smart motorways
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IT’S nearly 60 years since Britain’s first motorway opened and now there is a new generation emerging within the blue network and there are things you need to know about ‘smart motorways’ .

By 2020 there will be nearly 500 miles of smart motorway in the UK, more than double that compared to 2015.

Alphabet has produced this guide, saying: “Most drivers are already familiar with driving on these controlled stretches of motorway, however it still pays to know what you should do in an emergency and be aware of the risks to your licence if you fail to observe lane restrictions or speed limits.

“Although Highways England calls all stretches of controlled motorway ‘smart’, there are actually three types of smart motorway. The main difference between each type is what happens with the hard shoulder and it’s important to be sure which sort you’re driving on.”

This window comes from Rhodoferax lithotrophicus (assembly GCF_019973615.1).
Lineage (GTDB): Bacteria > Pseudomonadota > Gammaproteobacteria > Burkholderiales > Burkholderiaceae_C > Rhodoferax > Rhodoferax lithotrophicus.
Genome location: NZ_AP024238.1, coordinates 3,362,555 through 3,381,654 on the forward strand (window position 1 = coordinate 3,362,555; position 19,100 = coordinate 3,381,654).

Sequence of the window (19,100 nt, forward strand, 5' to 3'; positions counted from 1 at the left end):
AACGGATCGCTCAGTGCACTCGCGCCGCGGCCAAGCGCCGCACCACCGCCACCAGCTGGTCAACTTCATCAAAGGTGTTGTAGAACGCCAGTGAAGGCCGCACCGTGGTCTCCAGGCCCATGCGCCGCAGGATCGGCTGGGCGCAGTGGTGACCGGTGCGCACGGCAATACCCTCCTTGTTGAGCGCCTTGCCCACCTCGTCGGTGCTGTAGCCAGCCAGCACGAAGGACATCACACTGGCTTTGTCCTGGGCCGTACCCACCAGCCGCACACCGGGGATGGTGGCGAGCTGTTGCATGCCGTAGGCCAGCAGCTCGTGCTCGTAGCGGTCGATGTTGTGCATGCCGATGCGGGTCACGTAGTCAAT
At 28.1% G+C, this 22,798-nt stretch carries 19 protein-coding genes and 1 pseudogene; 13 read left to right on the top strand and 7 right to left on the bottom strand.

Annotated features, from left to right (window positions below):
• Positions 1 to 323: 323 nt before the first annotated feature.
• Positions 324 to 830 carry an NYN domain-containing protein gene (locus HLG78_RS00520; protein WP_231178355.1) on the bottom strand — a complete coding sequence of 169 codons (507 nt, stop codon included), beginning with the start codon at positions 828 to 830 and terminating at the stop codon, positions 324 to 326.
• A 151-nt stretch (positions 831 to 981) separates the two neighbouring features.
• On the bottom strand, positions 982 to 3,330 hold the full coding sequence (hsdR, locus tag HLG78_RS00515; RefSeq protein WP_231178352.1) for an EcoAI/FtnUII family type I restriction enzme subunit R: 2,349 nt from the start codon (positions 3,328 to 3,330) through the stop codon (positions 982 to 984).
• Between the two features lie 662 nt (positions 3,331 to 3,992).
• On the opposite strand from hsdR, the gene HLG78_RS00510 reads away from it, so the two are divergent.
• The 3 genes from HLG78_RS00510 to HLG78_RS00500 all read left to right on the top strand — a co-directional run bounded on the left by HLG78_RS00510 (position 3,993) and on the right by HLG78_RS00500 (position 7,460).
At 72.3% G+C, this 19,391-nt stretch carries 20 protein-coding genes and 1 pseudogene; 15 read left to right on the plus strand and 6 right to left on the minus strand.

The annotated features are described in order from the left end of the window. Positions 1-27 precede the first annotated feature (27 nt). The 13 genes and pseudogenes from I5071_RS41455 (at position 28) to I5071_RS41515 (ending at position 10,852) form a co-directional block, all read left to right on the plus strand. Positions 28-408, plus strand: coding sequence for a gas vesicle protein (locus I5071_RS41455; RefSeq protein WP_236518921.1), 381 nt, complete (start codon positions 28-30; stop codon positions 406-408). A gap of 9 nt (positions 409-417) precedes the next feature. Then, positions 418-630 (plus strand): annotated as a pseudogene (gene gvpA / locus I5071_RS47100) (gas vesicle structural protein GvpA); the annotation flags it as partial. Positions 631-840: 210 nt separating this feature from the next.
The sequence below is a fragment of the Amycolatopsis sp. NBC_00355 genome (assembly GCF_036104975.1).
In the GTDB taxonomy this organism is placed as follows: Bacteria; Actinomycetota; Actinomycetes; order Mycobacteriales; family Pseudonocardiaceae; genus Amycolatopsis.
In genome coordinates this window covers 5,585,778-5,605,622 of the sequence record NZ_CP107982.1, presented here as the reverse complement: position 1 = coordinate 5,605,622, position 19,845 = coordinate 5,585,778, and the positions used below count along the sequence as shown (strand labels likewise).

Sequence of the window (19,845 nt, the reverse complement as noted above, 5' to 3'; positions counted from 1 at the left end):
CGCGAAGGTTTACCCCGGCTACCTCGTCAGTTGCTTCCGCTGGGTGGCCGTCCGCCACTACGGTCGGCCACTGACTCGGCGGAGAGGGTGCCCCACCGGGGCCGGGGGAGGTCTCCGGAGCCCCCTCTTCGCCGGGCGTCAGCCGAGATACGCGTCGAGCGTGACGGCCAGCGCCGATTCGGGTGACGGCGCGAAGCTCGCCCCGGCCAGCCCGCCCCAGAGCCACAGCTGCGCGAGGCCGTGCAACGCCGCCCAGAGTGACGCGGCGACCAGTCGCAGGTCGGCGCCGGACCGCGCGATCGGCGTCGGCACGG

Controlled smart motorways

smart motorwaysThese are like a normal motorway except for the addition of variable speed limit signs on overhead gantries. There is a normal hard shoulder, separated from the driving lanes by a solid white line. The hard shoulder is for emergencies only: it’s never used for traffic.

smart motorwaysVariable speed limits are activated to help reduce speed when there is a distinct increase in the volume of traffic in order to ease congestion.


Hard shoulder running motorways